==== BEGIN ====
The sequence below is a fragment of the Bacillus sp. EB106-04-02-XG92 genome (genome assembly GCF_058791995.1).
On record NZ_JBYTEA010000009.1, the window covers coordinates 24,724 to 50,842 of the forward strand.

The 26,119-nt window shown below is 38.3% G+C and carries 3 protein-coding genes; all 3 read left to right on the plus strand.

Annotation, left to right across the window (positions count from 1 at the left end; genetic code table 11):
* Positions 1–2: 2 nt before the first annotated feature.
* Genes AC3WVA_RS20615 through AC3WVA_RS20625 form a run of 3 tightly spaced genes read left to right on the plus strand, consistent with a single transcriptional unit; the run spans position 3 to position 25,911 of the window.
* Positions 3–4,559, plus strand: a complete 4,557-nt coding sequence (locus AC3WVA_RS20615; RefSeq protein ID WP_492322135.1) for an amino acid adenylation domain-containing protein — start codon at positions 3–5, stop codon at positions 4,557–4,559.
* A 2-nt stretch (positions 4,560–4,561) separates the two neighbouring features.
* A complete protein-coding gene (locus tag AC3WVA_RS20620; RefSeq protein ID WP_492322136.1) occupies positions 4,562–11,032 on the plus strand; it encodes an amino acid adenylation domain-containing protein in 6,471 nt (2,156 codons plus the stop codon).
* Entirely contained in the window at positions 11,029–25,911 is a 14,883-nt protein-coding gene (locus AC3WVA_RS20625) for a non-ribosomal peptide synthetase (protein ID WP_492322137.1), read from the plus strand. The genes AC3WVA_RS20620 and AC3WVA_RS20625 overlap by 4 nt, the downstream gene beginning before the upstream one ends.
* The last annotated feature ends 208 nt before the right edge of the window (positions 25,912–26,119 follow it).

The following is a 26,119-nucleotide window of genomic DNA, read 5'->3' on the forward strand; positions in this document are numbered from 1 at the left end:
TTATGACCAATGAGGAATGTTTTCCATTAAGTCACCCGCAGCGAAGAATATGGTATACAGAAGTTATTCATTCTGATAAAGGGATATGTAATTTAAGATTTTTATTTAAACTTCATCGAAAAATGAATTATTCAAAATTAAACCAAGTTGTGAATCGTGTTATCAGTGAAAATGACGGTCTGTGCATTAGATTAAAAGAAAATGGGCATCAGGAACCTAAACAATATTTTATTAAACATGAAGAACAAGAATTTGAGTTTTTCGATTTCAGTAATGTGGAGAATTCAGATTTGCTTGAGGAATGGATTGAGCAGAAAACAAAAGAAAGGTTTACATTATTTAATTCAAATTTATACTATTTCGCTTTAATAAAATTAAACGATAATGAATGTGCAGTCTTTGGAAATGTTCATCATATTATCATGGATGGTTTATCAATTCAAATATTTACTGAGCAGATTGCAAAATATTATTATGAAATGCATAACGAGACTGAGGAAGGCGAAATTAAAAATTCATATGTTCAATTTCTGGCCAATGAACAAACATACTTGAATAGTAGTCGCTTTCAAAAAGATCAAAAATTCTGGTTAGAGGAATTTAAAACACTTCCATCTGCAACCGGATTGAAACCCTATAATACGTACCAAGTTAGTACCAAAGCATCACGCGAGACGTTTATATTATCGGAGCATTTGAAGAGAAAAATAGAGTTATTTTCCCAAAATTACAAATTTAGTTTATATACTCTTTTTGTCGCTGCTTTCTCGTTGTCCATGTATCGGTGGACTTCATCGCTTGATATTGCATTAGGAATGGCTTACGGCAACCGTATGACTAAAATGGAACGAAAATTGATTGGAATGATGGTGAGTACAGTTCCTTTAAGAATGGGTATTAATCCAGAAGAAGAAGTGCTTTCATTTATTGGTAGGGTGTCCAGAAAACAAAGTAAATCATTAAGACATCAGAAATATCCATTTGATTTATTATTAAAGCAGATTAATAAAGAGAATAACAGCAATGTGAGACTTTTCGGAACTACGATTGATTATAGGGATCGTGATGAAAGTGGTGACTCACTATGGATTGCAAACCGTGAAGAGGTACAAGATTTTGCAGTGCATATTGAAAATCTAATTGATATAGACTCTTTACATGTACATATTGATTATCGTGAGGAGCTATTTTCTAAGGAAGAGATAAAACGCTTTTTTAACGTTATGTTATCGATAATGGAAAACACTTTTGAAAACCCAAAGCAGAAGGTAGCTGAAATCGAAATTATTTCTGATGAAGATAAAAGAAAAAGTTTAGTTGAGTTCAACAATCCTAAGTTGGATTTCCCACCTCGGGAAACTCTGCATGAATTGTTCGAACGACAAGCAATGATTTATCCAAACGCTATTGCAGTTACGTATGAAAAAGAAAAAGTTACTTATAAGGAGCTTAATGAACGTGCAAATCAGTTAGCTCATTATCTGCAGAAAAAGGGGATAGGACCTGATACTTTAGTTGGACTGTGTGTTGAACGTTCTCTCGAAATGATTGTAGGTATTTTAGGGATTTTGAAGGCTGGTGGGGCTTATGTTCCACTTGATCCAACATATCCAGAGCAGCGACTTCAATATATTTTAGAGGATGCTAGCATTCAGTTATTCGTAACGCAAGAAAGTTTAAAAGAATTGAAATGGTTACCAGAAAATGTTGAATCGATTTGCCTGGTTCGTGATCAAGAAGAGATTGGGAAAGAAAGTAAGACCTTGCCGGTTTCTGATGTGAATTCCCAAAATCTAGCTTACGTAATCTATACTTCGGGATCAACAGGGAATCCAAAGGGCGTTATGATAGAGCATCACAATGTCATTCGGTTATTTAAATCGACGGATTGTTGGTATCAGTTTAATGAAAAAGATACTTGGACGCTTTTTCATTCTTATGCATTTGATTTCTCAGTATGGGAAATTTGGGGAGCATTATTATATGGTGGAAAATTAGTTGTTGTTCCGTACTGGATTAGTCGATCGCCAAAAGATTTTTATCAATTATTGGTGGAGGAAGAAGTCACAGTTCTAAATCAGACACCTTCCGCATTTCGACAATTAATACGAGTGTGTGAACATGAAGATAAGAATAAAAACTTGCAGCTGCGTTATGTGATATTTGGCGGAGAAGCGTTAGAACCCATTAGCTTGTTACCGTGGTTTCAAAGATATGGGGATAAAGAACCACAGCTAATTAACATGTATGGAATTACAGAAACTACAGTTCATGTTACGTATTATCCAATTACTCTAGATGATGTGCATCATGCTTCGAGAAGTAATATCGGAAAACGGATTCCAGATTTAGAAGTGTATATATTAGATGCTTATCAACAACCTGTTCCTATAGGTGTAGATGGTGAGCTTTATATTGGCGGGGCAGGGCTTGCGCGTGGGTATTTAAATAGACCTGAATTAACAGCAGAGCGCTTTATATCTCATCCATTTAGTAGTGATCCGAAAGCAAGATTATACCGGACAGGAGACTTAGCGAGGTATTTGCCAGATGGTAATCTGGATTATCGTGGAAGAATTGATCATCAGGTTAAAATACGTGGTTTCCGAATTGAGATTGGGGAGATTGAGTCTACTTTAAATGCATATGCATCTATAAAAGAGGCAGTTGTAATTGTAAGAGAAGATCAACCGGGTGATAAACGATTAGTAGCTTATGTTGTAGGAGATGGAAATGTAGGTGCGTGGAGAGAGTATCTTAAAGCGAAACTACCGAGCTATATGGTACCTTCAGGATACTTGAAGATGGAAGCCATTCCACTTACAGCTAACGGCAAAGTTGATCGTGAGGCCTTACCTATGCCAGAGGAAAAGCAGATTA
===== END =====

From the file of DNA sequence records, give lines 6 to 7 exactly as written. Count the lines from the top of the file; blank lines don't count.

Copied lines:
* Genes AC3WVA_RS20615 through AC3WVA_RS20625 form a run of 3 tightly spaced genes read left to right on the plus strand, consistent with a single transcriptional unit; the run spans position 3 to position 25,911 of the window.
* Positions 3–4,559, plus strand: a complete 4,557-nt coding sequence (locus AC3WVA_RS20615; RefSeq protein ID WP_492322135.1) for an amino acid adenylation domain-containing protein — start codon at positions 3–5, stop codon at positions 4,557–4,559.